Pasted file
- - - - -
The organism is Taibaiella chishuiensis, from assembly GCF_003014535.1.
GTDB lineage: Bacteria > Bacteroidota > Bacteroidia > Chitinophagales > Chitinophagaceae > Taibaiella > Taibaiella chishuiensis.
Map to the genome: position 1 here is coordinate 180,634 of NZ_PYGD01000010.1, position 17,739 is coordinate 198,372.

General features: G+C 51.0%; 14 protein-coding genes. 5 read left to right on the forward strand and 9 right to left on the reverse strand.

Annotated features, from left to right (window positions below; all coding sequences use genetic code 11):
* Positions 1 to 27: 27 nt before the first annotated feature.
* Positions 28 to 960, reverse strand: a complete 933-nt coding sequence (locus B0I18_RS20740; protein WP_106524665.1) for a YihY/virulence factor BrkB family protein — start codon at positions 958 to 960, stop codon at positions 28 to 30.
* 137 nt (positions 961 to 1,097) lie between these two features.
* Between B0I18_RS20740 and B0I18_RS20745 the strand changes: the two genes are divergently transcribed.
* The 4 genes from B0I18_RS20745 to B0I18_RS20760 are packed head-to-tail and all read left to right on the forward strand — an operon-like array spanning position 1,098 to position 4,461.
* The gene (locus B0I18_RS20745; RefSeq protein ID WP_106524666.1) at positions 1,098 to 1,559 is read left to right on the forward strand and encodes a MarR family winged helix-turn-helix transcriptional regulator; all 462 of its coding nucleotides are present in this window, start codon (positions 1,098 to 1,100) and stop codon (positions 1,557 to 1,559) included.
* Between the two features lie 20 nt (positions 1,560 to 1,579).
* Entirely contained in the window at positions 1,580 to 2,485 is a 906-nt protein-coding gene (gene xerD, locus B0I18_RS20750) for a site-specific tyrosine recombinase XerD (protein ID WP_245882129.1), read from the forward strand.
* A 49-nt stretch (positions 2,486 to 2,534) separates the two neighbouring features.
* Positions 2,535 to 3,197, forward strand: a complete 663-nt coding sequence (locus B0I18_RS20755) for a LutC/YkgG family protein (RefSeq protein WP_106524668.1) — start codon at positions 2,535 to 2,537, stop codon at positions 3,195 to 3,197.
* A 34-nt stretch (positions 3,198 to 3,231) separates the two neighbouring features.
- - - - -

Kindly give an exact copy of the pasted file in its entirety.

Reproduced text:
The organism is Taibaiella chishuiensis, from assembly GCF_003014535.1.
GTDB lineage: Bacteria > Bacteroidota > Bacteroidia > Chitinophagales > Chitinophagaceae > Taibaiella > Taibaiella chishuiensis.
Map to the genome: position 1 here is coordinate 180,634 of NZ_PYGD01000010.1, position 17,739 is coordinate 198,372.

General features: G+C 51.0%; 14 protein-coding genes. 5 read left to right on the forward strand and 9 right to left on the reverse strand.

Annotated features, from left to right (window positions below; all coding sequences use genetic code 11):
* Positions 1 to 27: 27 nt before the first annotated feature.
* Positions 28 to 960, reverse strand: a complete 933-nt coding sequence (locus B0I18_RS20740; protein WP_106524665.1) for a YihY/virulence factor BrkB family protein — start codon at positions 958 to 960, stop codon at positions 28 to 30.
* 137 nt (positions 961 to 1,097) lie between these two features.
* Between B0I18_RS20740 and B0I18_RS20745 the strand changes: the two genes are divergently transcribed.
* The 4 genes from B0I18_RS20745 to B0I18_RS20760 are packed head-to-tail and all read left to right on the forward strand — an operon-like array spanning position 1,098 to position 4,461.
* The gene (locus B0I18_RS20745; RefSeq protein ID WP_106524666.1) at positions 1,098 to 1,559 is read left to right on the forward strand and encodes a MarR family winged helix-turn-helix transcriptional regulator; all 462 of its coding nucleotides are present in this window, start codon (positions 1,098 to 1,100) and stop codon (positions 1,557 to 1,559) included.
* Between the two features lie 20 nt (positions 1,560 to 1,579).
* Entirely contained in the window at positions 1,580 to 2,485 is a 906-nt protein-coding gene (gene xerD, locus B0I18_RS20750) for a site-specific tyrosine recombinase XerD (protein ID WP_245882129.1), read from the forward strand.
* A 49-nt stretch (positions 2,486 to 2,534) separates the two neighbouring features.
* Positions 2,535 to 3,197, forward strand: a complete 663-nt coding sequence (locus B0I18_RS20755) for a LutC/YkgG family protein (RefSeq protein WP_106524668.1) — start codon at positions 2,535 to 2,537, stop codon at positions 3,195 to 3,197.
* A 34-nt stretch (positions 3,198 to 3,231) separates the two neighbouring features.